South Korea’s Samsung Electronics Co. regained leadership in Central and South America in the second quarter with its best performance in the region while its Chinese rival Huawei Technologies Co. struggled with falling sales due to the U.S. export curbs.
According to Market Monitor quarterly report released by global market research agency Counterpoint Research on Tuesday, Samsung Electronics accounted for 42.8 percent of the smartphone market in Central and South America in the April-June period, its highest-ever performance so far in the region.
Lenovo-owned Motorola Inc. came in with the second-largest market share after posting a double-digit growth in the second quarter from a year ago thanks to strong demand in Brazil and Argentina. China’s Huawei Technologies accounted for the third-largest market share as U.S. sanctions have bitten its sales in Central and South America since June.
Counterpoint Research analyzed that Samsung Electronics and Motorola were the biggest benefiters of U.S. export restrictions on Huawei. Earlier this year, Washington has banned Huawei and prevented American companies from doing business with the mobile giant citing national security reasons.
Counterpoint Research said the current U.S. sanctions on the Chinese mobile giant has partly helped Samsung Electronics win over Huawei and regain lead in major markets in Central and South America, where it had steadily lost ground to ascending Huawei over years. The research company expected that Huawei’s market share in the region would stay below 10 percent under U.S. sanctions.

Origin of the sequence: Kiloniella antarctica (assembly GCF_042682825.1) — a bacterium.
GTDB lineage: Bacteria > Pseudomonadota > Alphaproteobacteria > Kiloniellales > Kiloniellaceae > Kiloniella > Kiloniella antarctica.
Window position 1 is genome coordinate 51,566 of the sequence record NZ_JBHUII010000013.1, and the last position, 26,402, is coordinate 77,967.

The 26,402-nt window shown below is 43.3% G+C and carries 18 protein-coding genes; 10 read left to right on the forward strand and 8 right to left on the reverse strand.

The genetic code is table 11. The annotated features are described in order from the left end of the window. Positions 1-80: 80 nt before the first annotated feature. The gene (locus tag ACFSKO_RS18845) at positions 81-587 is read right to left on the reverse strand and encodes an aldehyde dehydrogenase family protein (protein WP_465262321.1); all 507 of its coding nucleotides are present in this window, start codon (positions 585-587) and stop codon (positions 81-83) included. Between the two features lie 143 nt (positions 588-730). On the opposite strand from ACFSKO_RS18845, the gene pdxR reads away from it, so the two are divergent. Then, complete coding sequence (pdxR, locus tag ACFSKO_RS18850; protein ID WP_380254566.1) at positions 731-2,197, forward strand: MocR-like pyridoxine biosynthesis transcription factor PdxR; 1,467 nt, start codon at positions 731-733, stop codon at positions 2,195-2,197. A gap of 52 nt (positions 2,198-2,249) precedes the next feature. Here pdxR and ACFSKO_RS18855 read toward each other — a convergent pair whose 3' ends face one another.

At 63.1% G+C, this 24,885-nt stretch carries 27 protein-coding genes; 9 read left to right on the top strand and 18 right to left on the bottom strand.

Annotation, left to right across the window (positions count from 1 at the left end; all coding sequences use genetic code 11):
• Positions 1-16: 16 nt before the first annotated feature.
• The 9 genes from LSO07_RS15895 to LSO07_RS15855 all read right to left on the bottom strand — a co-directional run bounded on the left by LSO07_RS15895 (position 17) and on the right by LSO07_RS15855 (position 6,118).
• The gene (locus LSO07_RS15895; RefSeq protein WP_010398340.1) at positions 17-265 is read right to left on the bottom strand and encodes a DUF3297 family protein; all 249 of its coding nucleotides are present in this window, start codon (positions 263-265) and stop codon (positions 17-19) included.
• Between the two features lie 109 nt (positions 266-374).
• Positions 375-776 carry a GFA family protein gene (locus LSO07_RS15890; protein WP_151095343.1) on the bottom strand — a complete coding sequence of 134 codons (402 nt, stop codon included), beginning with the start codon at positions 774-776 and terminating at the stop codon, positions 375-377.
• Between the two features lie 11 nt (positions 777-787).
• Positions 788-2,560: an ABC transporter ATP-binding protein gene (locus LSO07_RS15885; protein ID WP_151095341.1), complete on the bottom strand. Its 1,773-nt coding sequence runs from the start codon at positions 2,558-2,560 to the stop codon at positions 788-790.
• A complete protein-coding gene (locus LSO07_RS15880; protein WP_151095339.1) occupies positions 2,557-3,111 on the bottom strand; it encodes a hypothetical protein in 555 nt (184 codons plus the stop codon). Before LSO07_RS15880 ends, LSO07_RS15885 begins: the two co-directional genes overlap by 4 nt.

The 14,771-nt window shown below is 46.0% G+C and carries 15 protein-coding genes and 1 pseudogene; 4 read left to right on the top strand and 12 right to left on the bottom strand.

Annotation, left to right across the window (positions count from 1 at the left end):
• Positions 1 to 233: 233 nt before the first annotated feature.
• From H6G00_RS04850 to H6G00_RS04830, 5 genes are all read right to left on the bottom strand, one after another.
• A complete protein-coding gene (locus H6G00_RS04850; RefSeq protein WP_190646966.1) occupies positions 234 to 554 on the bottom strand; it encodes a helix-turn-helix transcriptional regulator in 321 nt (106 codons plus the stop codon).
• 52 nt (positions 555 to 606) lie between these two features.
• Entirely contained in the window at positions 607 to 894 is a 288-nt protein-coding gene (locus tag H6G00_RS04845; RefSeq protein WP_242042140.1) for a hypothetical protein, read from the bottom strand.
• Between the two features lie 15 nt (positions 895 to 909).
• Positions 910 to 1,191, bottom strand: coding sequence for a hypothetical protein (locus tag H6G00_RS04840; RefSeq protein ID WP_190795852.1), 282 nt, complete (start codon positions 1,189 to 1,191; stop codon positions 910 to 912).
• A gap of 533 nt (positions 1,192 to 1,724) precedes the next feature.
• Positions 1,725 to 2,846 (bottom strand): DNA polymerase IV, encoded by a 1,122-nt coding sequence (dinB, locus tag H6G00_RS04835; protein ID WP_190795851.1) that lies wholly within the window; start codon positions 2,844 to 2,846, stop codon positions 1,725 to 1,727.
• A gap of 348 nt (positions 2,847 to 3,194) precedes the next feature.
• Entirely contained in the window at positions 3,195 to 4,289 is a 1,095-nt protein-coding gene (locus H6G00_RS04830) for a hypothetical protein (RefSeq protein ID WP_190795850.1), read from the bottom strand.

Unlike Samsung Electronics, another Korean smartphone manufacturer LG Electronics Inc. struggled in Central and South America. LG Electronics held the third-biggest market share only in Brazil over the same period and dropped out of top five rankings in some countries such as Mexico and Colombia.
American handset maker Apple Inc. also saw its market share fall in most of the countries in the region, the report showed, struggling particularly in Brazil, Chile, and Mexico. Market analysts noted that the iPhone XR and iPhone XS are too pricey for the Latin American market while the iPhone 7 and iPhone 8 do not offer attractive features that could entice local consumers’ interest.
By price level, Counterpoint Research report showed that smartphones priced $99 and below accounted for the largest 35 percent of the total regional market in the second quarter, although an 11 percent fall from the same period a year ago. Sales of handsets priced $300 and higher also fell during the cited period.
On the other hand, sales of smartphones with $100 price tag surged 13 percent in the April-June period from a year ago. Sales of $200 smartphones showed biggest growth, namely Samsung Electronics’ Galaxy A7 and Huawei P Lite that offered discounts.
Samsung Electronics’ stellar performance came at a time when overall smartphone sales in the Latin American market fell 3.3 percent in the second quarter from a year ago, according to the report. Sales increased slightly against the previous quarter ended March but the on-year fall continued for four straight quarters.
By Chun Gyung-woon and Lee Eun-joo
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